Recently I sat in a circle with 16 other women who came together on retreat in Hawaii to reclaim their Re-Imagined Selves. Stepping into the courage of “who I wish to become” requires first that we stand openly in acceptance and acknowledgement of who we are.
It was the second day, they were looking at photos of themselves.
It was quieter than quiet.
Dewitt’s great photographic skill had caught each one of them on the previous day as their “authentic selves”. We had been workshopping hard, journaling and sharing and discussing and he caught them in action states - listening, thinking, speaking. He caught them in emotional states of frustration, concern, elation, hope, fear. He caught them in physical states - standing, moving, crouching, lying. Each time he used his exquisite skill and his eye to capture each woman in her truth, as she was experiencing herself through the workshop moments.
These photos were not posed or planned.
There was no hair fluffing or mascara, we had been up since dawn.
There were no composed faces, better sides, forgiving light, soft camera-ready smiles.
No one had checked for pulled-in tummies or double chins.
No filters or photoshop.
There was only what was real, raw, true.
And they were looking at them.
And they hated them.
I mean, HATED them. They hated what they saw. It was visceral. It was horrible. It was palpable.
The longer we sat the more I could feel my own discomfort growing. The truth is that they did not need to voice all the hateful things that they were thinking in that moment, I’ve heard my own version of that voice in my head for most of my life.
I could see their lashes barely held back tears, their lips were pursed, their temples throbbed.
They were disgusted, dismayed, shocked. That’s what they shared with me with such venom that I struggled not to recoil and run.
“I am too fat, too old, too wrinkly, too wobbly”, turned quickly into
“I am disgusting, I am unworthy, I am gross”.... and then
“I don’t like this person”
How did it come to be that we have learned such contempt for ourselves?
Each woman slowly revealed her shame, convinced that her photos were terrible, that they revealed imperfections that had stayed dormant and unseen by any of us until now.
What we hated is that we saw that we were vulnerable. Here was evidence of us unbridled, uncontrolled, imperfect. Not influencing how someone would experience us, but interacting with our environment, our feelings and one another.
Think of it.
We never see ourselves in our vulnerable moments. I don’t know what my face looks like in desire, anguish, hunger, frustration, though I experience those emotions every day. The only time I really witness myrself “living life” is when I see my reflection in the bathroom mirror brushing my teeth, putting on mascara and perhaps a quick flash as I pass the mirror by the door.
Most of our lived moments are either unseen or posed. You stop, fix yourself, chin up, head angled, eyes focused, serene expression for the photo and then get back to whatever you were doing.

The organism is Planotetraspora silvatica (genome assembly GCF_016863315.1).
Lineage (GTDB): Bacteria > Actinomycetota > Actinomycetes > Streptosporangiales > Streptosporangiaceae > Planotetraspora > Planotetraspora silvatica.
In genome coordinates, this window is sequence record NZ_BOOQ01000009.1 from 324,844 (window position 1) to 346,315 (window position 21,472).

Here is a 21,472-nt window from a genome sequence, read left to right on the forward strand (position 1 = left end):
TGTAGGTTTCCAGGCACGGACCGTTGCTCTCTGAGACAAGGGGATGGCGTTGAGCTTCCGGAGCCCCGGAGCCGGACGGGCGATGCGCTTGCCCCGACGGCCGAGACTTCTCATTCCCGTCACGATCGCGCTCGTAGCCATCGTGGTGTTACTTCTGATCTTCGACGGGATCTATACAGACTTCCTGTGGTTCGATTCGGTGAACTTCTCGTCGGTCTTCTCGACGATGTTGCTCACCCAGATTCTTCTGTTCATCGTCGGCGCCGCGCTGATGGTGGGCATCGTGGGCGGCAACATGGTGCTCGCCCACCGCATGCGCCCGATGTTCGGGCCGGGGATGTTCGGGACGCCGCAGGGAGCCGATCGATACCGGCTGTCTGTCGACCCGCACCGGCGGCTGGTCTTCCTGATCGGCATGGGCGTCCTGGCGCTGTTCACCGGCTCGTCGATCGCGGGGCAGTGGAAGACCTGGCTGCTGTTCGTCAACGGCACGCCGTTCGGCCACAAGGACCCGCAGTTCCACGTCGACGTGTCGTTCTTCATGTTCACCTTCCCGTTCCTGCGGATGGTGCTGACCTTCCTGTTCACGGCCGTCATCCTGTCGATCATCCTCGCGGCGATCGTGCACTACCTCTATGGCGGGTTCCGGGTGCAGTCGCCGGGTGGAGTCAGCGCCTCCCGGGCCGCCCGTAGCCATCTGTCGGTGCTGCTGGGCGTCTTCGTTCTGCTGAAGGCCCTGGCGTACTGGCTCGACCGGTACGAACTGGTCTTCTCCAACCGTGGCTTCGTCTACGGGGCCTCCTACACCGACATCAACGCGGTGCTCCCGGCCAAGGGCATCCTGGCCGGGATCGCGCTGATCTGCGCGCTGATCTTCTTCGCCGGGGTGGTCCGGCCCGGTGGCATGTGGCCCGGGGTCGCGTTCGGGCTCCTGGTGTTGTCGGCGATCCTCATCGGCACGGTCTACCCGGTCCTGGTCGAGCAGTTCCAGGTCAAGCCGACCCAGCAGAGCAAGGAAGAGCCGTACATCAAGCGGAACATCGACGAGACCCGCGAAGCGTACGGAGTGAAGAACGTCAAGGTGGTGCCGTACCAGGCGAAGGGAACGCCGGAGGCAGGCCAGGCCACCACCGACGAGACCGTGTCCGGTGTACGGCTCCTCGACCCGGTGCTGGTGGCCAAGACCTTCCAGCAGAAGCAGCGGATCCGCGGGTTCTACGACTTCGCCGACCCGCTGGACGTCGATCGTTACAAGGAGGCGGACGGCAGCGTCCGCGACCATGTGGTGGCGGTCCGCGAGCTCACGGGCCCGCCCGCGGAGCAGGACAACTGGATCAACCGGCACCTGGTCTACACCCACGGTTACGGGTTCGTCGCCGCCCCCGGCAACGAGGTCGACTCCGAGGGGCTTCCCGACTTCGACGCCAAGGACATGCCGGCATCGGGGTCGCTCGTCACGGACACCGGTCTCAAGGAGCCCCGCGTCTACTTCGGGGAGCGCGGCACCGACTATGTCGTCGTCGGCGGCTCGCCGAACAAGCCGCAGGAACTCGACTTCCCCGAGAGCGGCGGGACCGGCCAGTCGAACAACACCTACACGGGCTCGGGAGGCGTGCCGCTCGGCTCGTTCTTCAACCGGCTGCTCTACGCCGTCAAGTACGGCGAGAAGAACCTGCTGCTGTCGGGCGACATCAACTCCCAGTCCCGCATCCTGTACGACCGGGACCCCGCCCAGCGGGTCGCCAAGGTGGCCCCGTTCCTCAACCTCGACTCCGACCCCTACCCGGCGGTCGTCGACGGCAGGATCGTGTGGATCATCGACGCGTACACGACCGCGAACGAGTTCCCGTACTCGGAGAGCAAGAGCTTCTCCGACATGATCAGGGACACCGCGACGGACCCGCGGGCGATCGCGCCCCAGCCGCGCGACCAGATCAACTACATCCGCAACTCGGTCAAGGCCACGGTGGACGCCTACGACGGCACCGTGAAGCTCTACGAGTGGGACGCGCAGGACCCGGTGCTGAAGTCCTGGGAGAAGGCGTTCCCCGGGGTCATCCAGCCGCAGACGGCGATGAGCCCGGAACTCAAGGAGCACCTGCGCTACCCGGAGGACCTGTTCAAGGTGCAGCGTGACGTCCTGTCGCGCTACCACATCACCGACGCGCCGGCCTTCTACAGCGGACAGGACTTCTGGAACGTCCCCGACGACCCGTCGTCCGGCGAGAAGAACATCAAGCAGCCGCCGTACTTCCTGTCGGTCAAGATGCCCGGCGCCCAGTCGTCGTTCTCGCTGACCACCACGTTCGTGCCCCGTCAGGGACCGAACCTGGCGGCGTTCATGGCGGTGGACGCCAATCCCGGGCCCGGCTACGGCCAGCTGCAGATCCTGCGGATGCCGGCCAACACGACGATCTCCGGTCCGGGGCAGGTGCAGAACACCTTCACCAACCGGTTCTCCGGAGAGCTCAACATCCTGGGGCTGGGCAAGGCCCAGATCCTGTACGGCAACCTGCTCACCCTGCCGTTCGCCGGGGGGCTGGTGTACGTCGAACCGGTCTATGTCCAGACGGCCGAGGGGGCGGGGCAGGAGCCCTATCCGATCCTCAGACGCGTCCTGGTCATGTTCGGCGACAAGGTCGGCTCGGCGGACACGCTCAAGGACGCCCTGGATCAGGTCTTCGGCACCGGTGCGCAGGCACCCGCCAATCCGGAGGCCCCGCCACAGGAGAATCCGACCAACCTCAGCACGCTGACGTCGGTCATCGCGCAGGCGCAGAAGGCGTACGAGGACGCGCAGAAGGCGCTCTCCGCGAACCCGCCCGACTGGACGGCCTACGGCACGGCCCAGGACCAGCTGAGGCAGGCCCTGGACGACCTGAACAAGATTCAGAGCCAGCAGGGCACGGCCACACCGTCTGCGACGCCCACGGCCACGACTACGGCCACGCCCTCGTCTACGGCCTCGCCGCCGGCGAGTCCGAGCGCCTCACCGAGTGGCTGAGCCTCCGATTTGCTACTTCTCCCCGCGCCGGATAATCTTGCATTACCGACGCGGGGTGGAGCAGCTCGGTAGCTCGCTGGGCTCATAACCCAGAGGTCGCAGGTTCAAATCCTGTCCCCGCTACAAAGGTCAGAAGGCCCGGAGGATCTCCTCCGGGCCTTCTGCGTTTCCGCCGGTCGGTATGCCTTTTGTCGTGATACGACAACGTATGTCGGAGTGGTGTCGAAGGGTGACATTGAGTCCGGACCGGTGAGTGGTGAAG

One of the participants did something bold that night.
She sent her photos to her 3 children and her husband. She had asked them which was their favourite and why, not revealing to them to 2 that she thought were “ok at best”.
What they came back with stunned her. The ones that they chose were ones that she had eviscerated herself in. But what they said gave her some insight to what they saw.
This one mom, because that how you look when you sit on my bed at night and listen to me.
THIS one mom, because you are laughing and your face is scrunched and I love when we are not self-conscious together.
This one, because when you dare to cry in front of me I am overcome with how much I love you.
Those were the faces her family saw. Not the portrait face, not the posed face, not the sitting up straight look at the camera head tilted face. Not the corporate headshot I will take my place in the world face.
But rather, the mid-hug wish I could make it better face,
the runny nose teary eyed feeling your sorrow face,
the tired but willing to listen to you face.
How well do you know your face?
Slowly as the week progressed we began to love our faces. Because we realized that they are the precious things that our loved ones, our children, our mothers, our lovers saw. They are the gateway to the passions and the dreams that we hold. They are the canvas on which our wins and our losses are painted. And in the end, they are our truth, witnessed by anyone who is sharing our journey.
And nothing was more freeing than to step into our truth.
Wholeness, peace, positive energy- I so desperately wish it for the world right now. But I believe that achieving it all depends on what we hold within ourselves—our peace with who we are.
Would we not start to heal the world if we first cleaned up the self-talk of hatred and pretend as we look at our own face? Once we do not allow that it was possible to hate ourselves, only then will it become truly inconceivable that we could hate one another.
We cannot seek peace in the world until it is first within.
This week of the Re-Imagined Self allowed me to Re-Imagine the dialogue that I was holding with myself and to choose the authentic, light shining from within me.
Celebrating what’s right in the world - and in me,
Tania Carriere and Dewitt Jones hosted The Re-Imagined Self, a 7 day experiential retreat in Molokai Hawaii. For more information about this retreat or other Advivum Journeys in 2018 visit AdvivumJourneys.ca